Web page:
Seven-year-old Oliver has never watched television at home or spent hours on an iPad playing Minecraft. His family live technology-free.
Dad, Lloyd Godson, said it was not something he and his wife planned.
“It is something that happened naturally while we were living in a small village in Greece and had no television. So, when we had kids we just continued living that way,” Lloyd said.
He said they have never set out to ban Oliver from iPads, but have just never turned to one as a quick fix. He believes Oliver’s natural creativity and curiosity has meant they have never needed to resort to screens to occupy his time.
“His curiosity and love for learning has come from having to create things from what he has around him. He does see friends with televisions and iPads but it doesn’t change his perspective. He sees it more as a distraction,” he said.
Listen: On the latest episode of This Glorious Mess, Holly Wainwright and Jay Laga’aia discuss whether a screen detox would fly in their houses. (Post continues…)
The family enjoy spending time together and coming up with their own fun, often sitting around the fire at night playing cards.
Lloyd said Oliver does use computers at school, and added never having used them at home has not hindered his competence.
As a high school teacher of year nine and 10 children, Lloyd sees first-hand the impact screens have.
“It is really quite depressing. The fatigue. The kids are exhausted from having been up until 10 at night. They are half asleep in class and texting on the phone during lessons. I feel really sad by it,” Lloyd said.
He believes a lot of the love of nature is being lost to the virtual world and there is desperate need to bring back a free-range childhood to communities.
Lloyd said the key is for parents to lead by example.
“Kids want parent’s attention, but they have their heads down on the screen. Pull away from the screen and give them your undivided attention.
“I am not perfect at it, but you can see how much calmer the kids are when they don’t have to fight for your attention,” Lloyd explained.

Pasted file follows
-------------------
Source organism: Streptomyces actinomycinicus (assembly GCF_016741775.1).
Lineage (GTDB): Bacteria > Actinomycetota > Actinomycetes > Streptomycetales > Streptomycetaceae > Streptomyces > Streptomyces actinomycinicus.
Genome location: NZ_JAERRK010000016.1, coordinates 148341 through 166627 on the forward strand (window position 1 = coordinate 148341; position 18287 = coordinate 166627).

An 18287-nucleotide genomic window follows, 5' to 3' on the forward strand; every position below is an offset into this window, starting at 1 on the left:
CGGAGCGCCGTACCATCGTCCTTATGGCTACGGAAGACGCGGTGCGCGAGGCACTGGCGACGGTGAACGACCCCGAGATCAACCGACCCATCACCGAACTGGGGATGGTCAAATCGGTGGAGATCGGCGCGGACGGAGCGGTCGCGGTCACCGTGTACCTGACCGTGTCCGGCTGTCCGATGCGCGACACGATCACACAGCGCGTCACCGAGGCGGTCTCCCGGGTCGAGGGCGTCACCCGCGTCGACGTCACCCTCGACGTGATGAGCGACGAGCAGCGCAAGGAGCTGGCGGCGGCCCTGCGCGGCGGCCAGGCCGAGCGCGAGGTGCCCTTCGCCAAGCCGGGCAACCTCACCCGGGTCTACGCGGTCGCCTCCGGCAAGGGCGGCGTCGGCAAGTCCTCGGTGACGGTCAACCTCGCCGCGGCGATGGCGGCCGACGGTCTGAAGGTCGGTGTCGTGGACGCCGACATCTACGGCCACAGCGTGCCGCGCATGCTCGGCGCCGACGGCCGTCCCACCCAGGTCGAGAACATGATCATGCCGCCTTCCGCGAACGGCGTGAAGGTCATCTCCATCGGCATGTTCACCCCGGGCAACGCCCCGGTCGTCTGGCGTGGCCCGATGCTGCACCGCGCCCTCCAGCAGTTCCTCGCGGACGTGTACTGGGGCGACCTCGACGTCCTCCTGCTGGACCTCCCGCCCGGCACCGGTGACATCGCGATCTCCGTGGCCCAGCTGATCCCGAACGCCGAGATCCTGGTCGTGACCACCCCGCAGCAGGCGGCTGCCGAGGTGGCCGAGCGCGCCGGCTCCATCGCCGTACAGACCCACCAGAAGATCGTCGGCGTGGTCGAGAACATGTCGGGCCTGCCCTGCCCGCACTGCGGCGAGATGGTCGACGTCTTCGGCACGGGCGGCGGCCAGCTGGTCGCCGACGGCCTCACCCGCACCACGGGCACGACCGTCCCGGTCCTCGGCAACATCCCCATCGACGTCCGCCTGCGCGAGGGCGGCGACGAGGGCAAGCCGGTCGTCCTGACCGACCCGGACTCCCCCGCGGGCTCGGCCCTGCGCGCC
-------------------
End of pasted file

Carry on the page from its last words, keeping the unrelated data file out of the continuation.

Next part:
Educational consultant and director of Sprocket and Stone, Rebecca Thompson, said she is seeing an increasing number of preschool children unable to ‘check in’ with their basic needs; not knowing when they are tired, hungry or cold and having difficulty socialising.
She distinguishes between the use of technology to further knowledge and creativity and its use as a screen simply to settle or occupy a child.
“By using screens to settle and keep children occupied they are not able to develop the skill to self-regulate. Children need to have the opposite to be able to calm themselves as opposed to using a screen to calm them,” she said.
However, Rebecca doesn’t recommend taking screens away from children completely, because she said, technology is a part of our lives.
“If we are to use it, it needs to be in conjunction with an adult connection and managed. For example, saying, we are going to use it for this long and for this purpose’,” she advised.
“It’s about adopting a philosophy of connection. ‘Let’s do this together and talk about what it’s for.’ It is not about control, but rather connection and guidance,” she said.
New South Wales mum-of-three, Bec Carey, said her children, Tyger 12, Harper 7 and Lakyn 5, have always lived without iPads and televisions.
“We have a family iPad, but I don’t even know where it is. We also have a television but have weeks where it doesn’t get turned on,” she said.
Bec wants the children to grow up with the freedom and love of the outdoors that she had as a child, which is increasingly being lost in today’s busy and over-protective society.
“My kids rush home from school, unpack their bags and run outside to play. They have water fights, build cubbies and play in the bush. Sometimes they are out until after dark.
"They never experience that boredom because there is always something to do,” Bec said.
She believes technology can take away a child’s imagination and that experiencing boredom helps to foster creativity.
“Technology has a place, but it doesn’t need to be at the forefront of their play."
She said a lot of Tyger’s 12-year-old friends are using social media now, but she hadn’t asked for it yet.
“Social media is a part of today’s connectedness so when she needs it, we will have a discussion,” Bec said.
Bec appreciates that families who have allowed iPads will struggle if they want to change their children’s habits, but the benefits of having more time outside playing will outweigh the struggle along the way.
Rebecca recommended parents look at books Free to Learn by Peter Gray and Balanced and Barefoot by Angela Hanscom.
Her website is www.stoneandsprocketec.com
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